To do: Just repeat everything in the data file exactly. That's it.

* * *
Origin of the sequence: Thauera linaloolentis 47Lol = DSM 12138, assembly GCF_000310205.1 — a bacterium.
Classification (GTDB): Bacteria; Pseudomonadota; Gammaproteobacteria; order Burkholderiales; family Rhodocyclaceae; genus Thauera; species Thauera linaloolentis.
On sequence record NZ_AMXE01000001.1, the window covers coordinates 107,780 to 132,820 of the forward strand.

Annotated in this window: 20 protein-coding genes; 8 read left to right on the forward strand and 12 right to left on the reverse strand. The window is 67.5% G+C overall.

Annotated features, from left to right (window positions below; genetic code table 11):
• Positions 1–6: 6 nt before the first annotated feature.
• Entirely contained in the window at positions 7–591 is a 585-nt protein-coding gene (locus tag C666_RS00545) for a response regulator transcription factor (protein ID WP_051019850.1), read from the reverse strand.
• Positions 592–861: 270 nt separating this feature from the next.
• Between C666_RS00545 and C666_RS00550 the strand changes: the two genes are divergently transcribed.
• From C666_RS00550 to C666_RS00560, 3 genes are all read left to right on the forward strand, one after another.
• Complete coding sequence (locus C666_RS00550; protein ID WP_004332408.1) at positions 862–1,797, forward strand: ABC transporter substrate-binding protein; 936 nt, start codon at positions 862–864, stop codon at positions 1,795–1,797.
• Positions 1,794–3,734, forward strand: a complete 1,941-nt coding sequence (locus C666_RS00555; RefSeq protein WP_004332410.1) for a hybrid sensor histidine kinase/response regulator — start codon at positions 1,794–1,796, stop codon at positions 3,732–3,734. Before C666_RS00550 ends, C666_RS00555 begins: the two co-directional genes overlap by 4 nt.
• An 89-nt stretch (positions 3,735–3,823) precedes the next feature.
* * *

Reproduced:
Origin of the sequence: Thauera linaloolentis 47Lol = DSM 12138, assembly GCF_000310205.1 — a bacterium.
Classification (GTDB): Bacteria; Pseudomonadota; Gammaproteobacteria; order Burkholderiales; family Rhodocyclaceae; genus Thauera; species Thauera linaloolentis.
On sequence record NZ_AMXE01000001.1, the window covers coordinates 107,780 to 132,820 of the forward strand.

Annotated in this window: 20 protein-coding genes; 8 read left to right on the forward strand and 12 right to left on the reverse strand. The window is 67.5% G+C overall.

Annotated features, from left to right (window positions below; genetic code table 11):
• Positions 1–6: 6 nt before the first annotated feature.
• Entirely contained in the window at positions 7–591 is a 585-nt protein-coding gene (locus tag C666_RS00545) for a response regulator transcription factor (protein ID WP_051019850.1), read from the reverse strand.
• Positions 592–861: 270 nt separating this feature from the next.
• Between C666_RS00545 and C666_RS00550 the strand changes: the two genes are divergently transcribed.
• From C666_RS00550 to C666_RS00560, 3 genes are all read left to right on the forward strand, one after another.
• Complete coding sequence (locus C666_RS00550; protein ID WP_004332408.1) at positions 862–1,797, forward strand: ABC transporter substrate-binding protein; 936 nt, start codon at positions 862–864, stop codon at positions 1,795–1,797.
• Positions 1,794–3,734, forward strand: a complete 1,941-nt coding sequence (locus C666_RS00555; RefSeq protein WP_004332410.1) for a hybrid sensor histidine kinase/response regulator — start codon at positions 1,794–1,796, stop codon at positions 3,732–3,734. Before C666_RS00550 ends, C666_RS00555 begins: the two co-directional genes overlap by 4 nt.
• An 89-nt stretch (positions 3,735–3,823) precedes the next feature.